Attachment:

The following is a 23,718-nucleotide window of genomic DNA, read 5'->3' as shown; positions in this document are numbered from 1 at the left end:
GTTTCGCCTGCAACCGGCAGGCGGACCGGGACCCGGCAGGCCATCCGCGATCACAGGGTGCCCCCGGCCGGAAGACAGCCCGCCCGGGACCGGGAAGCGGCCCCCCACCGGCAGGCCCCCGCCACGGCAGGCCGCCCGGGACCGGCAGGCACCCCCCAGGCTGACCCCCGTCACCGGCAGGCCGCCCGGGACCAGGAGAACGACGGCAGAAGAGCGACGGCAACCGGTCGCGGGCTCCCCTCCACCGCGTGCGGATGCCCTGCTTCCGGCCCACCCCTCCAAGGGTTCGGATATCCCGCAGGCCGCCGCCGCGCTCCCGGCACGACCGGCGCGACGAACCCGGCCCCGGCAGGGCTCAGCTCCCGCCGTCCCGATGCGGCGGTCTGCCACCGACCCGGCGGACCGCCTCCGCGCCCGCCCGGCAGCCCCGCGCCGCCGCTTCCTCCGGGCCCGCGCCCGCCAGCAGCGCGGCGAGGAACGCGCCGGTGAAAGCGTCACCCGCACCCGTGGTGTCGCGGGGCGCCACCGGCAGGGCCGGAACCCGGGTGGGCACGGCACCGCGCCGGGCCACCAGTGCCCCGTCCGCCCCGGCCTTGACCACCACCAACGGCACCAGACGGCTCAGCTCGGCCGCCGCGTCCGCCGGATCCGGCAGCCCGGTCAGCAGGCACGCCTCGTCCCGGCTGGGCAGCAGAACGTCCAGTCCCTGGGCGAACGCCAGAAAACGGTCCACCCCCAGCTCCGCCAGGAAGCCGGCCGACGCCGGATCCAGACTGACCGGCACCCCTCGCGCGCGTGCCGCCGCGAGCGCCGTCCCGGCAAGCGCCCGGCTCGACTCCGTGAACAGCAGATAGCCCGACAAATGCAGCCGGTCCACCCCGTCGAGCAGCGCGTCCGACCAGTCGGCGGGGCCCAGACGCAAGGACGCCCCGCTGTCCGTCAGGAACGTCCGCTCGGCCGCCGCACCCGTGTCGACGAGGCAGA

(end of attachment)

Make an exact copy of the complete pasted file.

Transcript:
The following is a 23,718-nucleotide window of genomic DNA, read 5'->3' as shown; positions in this document are numbered from 1 at the left end:
GTTTCGCCTGCAACCGGCAGGCGGACCGGGACCCGGCAGGCCATCCGCGATCACAGGGTGCCCCCGGCCGGAAGACAGCCCGCCCGGGACCGGGAAGCGGCCCCCCACCGGCAGGCCCCCGCCACGGCAGGCCGCCCGGGACCGGCAGGCACCCCCCAGGCTGACCCCCGTCACCGGCAGGCCGCCCGGGACCAGGAGAACGACGGCAGAAGAGCGACGGCAACCGGTCGCGGGCTCCCCTCCACCGCGTGCGGATGCCCTGCTTCCGGCCCACCCCTCCAAGGGTTCGGATATCCCGCAGGCCGCCGCCGCGCTCCCGGCACGACCGGCGCGACGAACCCGGCCCCGGCAGGGCTCAGCTCCCGCCGTCCCGATGCGGCGGTCTGCCACCGACCCGGCGGACCGCCTCCGCGCCCGCCCGGCAGCCCCGCGCCGCCGCTTCCTCCGGGCCCGCGCCCGCCAGCAGCGCGGCGAGGAACGCGCCGGTGAAAGCGTCACCCGCACCCGTGGTGTCGCGGGGCGCCACCGGCAGGGCCGGAACCCGGGTGGGCACGGCACCGCGCCGGGCCACCAGTGCCCCGTCCGCCCCGGCCTTGACCACCACCAACGGCACCAGACGGCTCAGCTCGGCCGCCGCGTCCGCCGGATCCGGCAGCCCGGTCAGCAGGCACGCCTCGTCCCGGCTGGGCAGCAGAACGTCCAGTCCCTGGGCGAACGCCAGAAAACGGTCCACCCCCAGCTCCGCCAGGAAGCCGGCCGACGCCGGATCCAGACTGACCGGCACCCCTCGCGCGCGTGCCGCCGCGAGCGCCGTCCCGGCAAGCGCCCGGCTCGACTCCGTGAACAGCAGATAGCCCGACAAATGCAGCCGGTCCACCCCGTCGAGCAGCGCGTCCGACCAGTCGGCGGGGCCCAGACGCAAGGACGCCCCGCTGTCCGTCAGGAACGTCCGCTCGGCCGCCGCACCCGTGTCGACGAGGCAGA